Once that area is filled, I’m going to move back to the beginning of the area (where the initial red line was), and fill to the left. BUT…. (there’s always a but!)…

Laying Flat Silk Threads in Hand Embroidery

… at this point, I turned my frame 180 degrees, so that technically, I’m still stitching from left to right.

Laying Flat Silk Threads in Hand Embroidery

It may seem rather a pain to do that, but to accommodate holding my laying tool in my left hand (the tip of which is pointing to the right, as indicated by the red arrow), it makes more sense to fill from left to right. Turning the frame ensures that the tip of my laying tool does not come into contact with previous stitches.

Laying Flat Silk Threads in Hand Embroidery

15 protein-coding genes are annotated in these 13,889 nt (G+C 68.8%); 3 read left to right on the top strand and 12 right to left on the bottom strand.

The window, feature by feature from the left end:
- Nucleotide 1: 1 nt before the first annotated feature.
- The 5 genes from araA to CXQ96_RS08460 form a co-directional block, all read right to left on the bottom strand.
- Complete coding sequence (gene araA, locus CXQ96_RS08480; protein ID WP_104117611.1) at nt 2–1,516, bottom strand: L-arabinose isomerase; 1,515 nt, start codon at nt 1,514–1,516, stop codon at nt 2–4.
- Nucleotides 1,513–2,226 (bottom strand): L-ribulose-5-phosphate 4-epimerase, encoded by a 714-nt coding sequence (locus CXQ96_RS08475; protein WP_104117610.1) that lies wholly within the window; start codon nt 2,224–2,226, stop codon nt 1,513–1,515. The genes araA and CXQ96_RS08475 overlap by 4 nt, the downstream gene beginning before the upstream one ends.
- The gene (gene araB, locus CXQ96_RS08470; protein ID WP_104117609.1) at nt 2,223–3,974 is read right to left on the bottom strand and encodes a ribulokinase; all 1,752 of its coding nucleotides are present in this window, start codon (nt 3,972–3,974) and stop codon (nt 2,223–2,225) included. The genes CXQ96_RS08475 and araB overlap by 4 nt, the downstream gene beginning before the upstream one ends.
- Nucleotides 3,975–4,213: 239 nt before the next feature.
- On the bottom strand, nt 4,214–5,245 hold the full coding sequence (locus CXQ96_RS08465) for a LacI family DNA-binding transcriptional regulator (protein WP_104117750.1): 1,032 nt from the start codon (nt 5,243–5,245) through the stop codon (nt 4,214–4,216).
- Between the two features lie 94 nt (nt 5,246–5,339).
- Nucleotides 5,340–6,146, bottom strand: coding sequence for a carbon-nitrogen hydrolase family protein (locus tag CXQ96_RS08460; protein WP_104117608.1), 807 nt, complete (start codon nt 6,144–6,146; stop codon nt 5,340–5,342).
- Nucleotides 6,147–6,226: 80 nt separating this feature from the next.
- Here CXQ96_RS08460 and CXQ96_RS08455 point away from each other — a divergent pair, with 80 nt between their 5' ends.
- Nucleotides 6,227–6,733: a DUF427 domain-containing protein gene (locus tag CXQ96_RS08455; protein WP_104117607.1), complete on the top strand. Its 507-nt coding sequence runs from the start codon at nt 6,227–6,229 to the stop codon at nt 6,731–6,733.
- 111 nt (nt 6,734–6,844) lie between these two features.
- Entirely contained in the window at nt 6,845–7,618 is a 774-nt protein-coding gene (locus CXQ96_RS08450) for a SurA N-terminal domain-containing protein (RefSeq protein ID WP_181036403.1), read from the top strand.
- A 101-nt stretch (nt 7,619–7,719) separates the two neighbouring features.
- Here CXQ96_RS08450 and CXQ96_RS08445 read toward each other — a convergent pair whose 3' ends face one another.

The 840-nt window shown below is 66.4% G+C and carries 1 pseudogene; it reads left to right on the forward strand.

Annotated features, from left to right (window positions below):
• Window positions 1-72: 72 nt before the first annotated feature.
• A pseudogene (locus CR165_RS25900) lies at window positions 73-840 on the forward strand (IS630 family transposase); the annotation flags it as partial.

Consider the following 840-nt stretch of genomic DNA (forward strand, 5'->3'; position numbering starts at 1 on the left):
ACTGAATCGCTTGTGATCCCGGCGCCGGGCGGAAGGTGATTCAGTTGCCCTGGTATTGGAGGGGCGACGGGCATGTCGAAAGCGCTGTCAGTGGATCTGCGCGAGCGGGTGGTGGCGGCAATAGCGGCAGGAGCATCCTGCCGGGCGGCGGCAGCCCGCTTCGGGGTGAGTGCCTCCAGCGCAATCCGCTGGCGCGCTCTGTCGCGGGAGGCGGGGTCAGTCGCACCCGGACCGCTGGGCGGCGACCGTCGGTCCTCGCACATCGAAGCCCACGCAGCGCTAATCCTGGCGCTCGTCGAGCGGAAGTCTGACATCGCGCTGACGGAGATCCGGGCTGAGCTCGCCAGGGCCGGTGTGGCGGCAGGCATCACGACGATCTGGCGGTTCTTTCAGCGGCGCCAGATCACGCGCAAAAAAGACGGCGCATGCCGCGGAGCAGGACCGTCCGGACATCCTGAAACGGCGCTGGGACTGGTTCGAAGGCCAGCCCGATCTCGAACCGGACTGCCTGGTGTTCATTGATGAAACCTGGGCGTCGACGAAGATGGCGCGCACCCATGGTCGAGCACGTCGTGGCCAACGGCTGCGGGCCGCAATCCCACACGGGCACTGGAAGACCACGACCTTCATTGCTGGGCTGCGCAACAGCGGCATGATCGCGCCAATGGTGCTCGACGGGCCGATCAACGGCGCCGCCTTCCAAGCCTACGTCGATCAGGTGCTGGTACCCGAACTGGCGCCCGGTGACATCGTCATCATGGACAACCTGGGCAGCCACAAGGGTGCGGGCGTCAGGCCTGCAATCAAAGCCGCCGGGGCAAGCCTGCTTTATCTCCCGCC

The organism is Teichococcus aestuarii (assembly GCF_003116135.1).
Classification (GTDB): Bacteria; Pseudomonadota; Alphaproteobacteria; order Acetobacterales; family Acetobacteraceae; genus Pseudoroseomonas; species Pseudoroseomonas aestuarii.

I filled from left to right, to this point in the pattern.

Laying Flat Silk Threads in Hand Embroidery

Now I have to fill this little area in the background, and so from this point, I turn the frame again 180 degrees, so that the design is now upright, and I continue stitching from left to right, to fill that small irregular shape of the background.

Laying Flat Silk Threads in Hand Embroidery

When I arrived at this point of the filling, it was time to turn the work 180 degrees again

Laying Flat Silk Threads in Hand Embroidery

Now I can fill the remainder of that shape from left to right, too.

While it may sound as if I’m rotating my frame around every few stitches, each of those areas, though small, takes a bit of time to stitch!

Laying Flat Silk Threads in Hand Embroidery